The present invention can serve several purposes. For example, by combining with other detection components or system, the present invention can be used to determine or analyze trace contamination or materials, organic or inorganic, on the wafer surface or in the wafer, as well as on the front side or back side or edge of a wafer. The present invention can be employed to study or analyze the reactions that occur between the processing fluid and the wafer on a real-time basis since the processing fluid is quickly collected rather than merely accumulating in a collection groove. Thus, it is possible to monitor the change in reaction between the processing fluid and a wafer over time on a real-time basis.

As an example of a specific use, the present invention can be employed to monitor wet chemical etching of thin film copper using Inductive Coupled Plasma-mass spectrometry (ICP-MS) or Inductive Coupled Plasma-time-of-flight mass spectrometry (ICP-TOFMS). In this process, etching fluid, composed of a mixture of desired chemicals, hydrogen peroxide, nitric acid, and hydrofluoric acid, is introduced into the processing micro chamber 22 through inlet passage 322 and/or 320, depending on which side of the wafer is to be analyzed or through inlet passage 324 and 326 for analyzing the edge of wafer. This etching fluid reacts with the copper thin film while slowing radially outwardly toward the collection grooves 276 and 278. The spent fluid collected in the collection sump 280 and/or 282 is directed to an on-line ICP-MS testing unit. The results of this monitoring and analysis is graphed in FIGS. 14A through 14E. These figures give information about the thin film being tested. In the graph of FIG. 14A, the value A, the concentration of copper, is directly related to the etching rate with the particular fluid, i.e., the mixture of hydrogen peroxide, nitric acid, and hydrofluoric acid on the copper thin film. In the graph of FIG. 14A, the value B is related to the thickness of the thin film, since this represents the time required for the maximum concentration of copper being removed from the substrate to start to decrease. The value C, which is the time it takes the reduction of the concentration of copper in the effluent to reach one-half the maximum concentration, is related to the density of the thin film on the substrate. Moreover, the shape or slope D is related to the strength of bonding of the thin film on the substrate. The stronger the bond, the less steep the slope D. It will be appreciated that the thin film wet etching profile plotted in the graph of FIG. 14A can be used for studying the etching process. This plot can also be used to determine ways to improve the yield of the process by analyzing the results of different factors on the process to control the quality of the process, as well as to monitor the operation of the equipment used in the process.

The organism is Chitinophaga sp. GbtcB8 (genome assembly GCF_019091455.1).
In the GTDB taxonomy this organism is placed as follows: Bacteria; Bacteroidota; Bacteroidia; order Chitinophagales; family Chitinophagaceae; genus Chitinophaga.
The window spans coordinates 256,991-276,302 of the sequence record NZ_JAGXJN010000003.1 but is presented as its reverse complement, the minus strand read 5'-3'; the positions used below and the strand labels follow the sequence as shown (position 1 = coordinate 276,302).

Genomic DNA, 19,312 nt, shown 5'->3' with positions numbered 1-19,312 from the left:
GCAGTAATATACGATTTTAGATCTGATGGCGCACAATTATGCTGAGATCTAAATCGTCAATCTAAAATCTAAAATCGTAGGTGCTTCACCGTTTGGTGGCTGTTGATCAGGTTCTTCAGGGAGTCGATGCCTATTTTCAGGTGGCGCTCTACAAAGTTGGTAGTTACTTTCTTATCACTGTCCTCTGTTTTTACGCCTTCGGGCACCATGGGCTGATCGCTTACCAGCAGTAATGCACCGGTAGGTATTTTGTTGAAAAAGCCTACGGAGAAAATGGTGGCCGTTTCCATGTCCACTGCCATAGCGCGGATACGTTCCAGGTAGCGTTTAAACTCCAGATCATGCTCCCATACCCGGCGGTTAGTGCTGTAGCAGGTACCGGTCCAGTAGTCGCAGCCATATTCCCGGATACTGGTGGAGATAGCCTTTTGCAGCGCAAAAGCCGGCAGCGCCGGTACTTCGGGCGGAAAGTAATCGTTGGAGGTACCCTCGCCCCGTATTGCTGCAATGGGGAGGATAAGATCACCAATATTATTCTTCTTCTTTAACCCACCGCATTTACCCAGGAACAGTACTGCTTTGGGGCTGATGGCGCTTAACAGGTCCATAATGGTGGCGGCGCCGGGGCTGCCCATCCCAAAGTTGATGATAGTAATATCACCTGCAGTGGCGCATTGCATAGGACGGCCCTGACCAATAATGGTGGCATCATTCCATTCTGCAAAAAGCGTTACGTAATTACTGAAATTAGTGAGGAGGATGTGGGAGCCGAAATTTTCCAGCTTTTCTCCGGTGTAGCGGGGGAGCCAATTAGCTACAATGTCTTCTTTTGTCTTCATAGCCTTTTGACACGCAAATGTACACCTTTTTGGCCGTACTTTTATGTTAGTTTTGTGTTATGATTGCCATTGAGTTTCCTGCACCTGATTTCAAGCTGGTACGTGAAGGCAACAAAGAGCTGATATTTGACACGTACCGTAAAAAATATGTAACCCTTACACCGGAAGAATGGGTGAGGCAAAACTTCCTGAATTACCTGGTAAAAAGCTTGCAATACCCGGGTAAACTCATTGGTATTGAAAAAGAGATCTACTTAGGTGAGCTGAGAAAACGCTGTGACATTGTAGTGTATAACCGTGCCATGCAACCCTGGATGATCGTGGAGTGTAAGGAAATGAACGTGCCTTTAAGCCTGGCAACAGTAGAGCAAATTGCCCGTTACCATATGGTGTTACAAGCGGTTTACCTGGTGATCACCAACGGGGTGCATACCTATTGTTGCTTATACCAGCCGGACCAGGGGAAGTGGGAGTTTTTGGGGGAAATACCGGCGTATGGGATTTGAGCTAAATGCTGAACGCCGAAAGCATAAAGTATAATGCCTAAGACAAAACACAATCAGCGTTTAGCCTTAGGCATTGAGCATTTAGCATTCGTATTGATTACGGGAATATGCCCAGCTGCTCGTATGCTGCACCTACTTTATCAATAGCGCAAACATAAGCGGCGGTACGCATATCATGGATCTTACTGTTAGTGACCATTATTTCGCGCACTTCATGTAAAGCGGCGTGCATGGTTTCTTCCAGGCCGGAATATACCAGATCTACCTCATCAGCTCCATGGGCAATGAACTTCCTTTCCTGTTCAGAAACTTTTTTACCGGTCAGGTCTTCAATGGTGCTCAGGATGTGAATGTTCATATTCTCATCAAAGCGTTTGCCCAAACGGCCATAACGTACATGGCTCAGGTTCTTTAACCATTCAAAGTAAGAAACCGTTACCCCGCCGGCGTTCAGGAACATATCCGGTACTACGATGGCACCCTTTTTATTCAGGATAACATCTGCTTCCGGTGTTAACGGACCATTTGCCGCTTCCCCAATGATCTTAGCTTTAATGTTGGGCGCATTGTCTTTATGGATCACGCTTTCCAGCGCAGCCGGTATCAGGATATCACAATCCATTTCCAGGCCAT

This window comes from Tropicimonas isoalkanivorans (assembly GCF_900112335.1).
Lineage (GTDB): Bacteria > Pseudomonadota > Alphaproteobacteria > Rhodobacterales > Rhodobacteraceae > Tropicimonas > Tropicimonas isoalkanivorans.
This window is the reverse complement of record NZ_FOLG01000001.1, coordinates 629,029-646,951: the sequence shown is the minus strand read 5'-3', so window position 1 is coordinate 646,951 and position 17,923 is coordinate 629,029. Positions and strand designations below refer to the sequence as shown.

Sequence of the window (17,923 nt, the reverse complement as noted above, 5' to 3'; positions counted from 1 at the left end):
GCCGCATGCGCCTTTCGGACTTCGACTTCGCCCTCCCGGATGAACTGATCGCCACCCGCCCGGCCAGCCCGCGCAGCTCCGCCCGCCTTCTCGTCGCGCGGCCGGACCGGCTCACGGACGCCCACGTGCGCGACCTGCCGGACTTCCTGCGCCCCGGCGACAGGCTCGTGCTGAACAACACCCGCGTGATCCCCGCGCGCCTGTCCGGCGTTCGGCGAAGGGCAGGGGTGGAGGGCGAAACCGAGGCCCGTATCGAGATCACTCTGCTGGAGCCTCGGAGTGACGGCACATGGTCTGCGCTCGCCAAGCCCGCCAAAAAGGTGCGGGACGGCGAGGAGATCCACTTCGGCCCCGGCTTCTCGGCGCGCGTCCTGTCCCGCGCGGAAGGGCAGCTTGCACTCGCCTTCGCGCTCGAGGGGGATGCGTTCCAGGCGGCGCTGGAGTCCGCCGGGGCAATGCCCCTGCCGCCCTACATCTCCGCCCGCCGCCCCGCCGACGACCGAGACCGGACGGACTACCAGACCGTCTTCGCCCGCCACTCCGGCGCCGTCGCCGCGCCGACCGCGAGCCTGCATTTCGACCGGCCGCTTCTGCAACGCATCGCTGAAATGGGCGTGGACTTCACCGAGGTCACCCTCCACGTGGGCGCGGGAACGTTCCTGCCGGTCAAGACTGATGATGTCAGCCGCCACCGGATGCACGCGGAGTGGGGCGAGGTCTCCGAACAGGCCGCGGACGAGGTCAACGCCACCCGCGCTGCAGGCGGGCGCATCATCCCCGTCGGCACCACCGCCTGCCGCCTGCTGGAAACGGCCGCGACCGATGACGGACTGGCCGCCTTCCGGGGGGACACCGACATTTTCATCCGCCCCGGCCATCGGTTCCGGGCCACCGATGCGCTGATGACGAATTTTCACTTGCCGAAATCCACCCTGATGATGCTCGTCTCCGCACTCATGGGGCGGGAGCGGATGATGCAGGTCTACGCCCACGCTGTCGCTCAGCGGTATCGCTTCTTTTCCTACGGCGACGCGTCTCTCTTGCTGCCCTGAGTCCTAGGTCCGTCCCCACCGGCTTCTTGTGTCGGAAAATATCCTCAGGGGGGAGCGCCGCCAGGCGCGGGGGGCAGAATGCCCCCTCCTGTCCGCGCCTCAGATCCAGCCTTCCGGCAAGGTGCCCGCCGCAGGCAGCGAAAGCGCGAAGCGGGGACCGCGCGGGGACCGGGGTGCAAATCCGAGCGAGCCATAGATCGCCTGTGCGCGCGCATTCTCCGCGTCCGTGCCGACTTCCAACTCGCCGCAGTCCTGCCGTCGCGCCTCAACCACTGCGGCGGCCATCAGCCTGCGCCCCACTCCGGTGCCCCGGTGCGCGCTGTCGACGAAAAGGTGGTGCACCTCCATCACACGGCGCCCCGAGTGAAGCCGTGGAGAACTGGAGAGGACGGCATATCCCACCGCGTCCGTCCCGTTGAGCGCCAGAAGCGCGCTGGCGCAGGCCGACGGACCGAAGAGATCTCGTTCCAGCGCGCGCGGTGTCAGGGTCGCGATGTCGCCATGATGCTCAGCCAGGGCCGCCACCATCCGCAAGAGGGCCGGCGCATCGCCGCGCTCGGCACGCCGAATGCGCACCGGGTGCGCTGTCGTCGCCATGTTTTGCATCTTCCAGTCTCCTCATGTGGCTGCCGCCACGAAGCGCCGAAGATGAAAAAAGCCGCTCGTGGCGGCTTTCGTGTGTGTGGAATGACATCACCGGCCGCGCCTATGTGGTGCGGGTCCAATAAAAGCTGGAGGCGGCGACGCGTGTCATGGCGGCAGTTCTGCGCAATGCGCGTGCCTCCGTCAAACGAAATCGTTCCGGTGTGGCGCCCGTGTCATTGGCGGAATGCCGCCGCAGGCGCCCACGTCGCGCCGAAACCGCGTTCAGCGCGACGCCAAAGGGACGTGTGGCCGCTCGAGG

The present invention can also be used to monitor for trace contaminants or other elements present on the substrate. In this regard, see the plots of FIGS. 14B and 14C. The plot of FIG. 14B corresponds to a second element being monitored, whereas the plot of FIG. 14C, being a spike early in the analysis process, indicates the presence of contamination on the surface of the thin film.

The plot of FIG. 14D indicates a further contaminant. This contaminant, however, is present throughout the entire copper layer, since its presence is detected throughout the etching process. The present invention can also tell if a contamination occurred at the beginning of the copper thin film process. For example, the plot of FIG. 14E shows the presence of a contaminant that only is detected at the very end of the etching process.